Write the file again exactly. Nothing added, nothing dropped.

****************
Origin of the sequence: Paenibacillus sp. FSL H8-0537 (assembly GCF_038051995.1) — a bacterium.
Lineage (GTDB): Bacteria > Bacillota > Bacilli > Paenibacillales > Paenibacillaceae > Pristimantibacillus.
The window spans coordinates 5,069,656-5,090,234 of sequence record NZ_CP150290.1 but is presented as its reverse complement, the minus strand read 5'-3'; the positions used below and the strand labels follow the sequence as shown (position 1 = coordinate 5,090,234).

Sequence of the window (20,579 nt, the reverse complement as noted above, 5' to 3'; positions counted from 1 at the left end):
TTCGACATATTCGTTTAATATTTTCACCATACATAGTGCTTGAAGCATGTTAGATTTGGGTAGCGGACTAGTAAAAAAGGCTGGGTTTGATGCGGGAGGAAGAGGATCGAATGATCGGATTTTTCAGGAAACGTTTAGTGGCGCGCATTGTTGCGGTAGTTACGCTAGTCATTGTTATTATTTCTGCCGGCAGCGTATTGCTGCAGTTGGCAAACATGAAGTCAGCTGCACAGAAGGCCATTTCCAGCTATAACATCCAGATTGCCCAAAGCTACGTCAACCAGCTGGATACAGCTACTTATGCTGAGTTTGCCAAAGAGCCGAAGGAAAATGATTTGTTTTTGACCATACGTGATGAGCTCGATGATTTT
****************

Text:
Origin of the sequence: Paenibacillus sp. FSL H8-0537 (assembly GCF_038051995.1) — a bacterium.
Lineage (GTDB): Bacteria > Bacillota > Bacilli > Paenibacillales > Paenibacillaceae > Pristimantibacillus.
The window spans coordinates 5,069,656-5,090,234 of sequence record NZ_CP150290.1 but is presented as its reverse complement, the minus strand read 5'-3'; the positions used below and the strand labels follow the sequence as shown (position 1 = coordinate 5,090,234).

Sequence of the window (20,579 nt, the reverse complement as noted above, 5' to 3'; positions counted from 1 at the left end):
TTCGACATATTCGTTTAATATTTTCACCATACATAGTGCTTGAAGCATGTTAGATTTGGGTAGCGGACTAGTAAAAAAGGCTGGGTTTGATGCGGGAGGAAGAGGATCGAATGATCGGATTTTTCAGGAAACGTTTAGTGGCGCGCATTGTTGCGGTAGTTACGCTAGTCATTGTTATTATTTCTGCCGGCAGCGTATTGCTGCAGTTGGCAAACATGAAGTCAGCTGCACAGAAGGCCATTTCCAGCTATAACATCCAGATTGCCCAAAGCTACGTCAACCAGCTGGATACAGCTACTTATGCTGAGTTTGCCAAAGAGCCGAAGGAAAATGATTTGTTTTTGACCATACGTGATGAGCTCGATGATTTT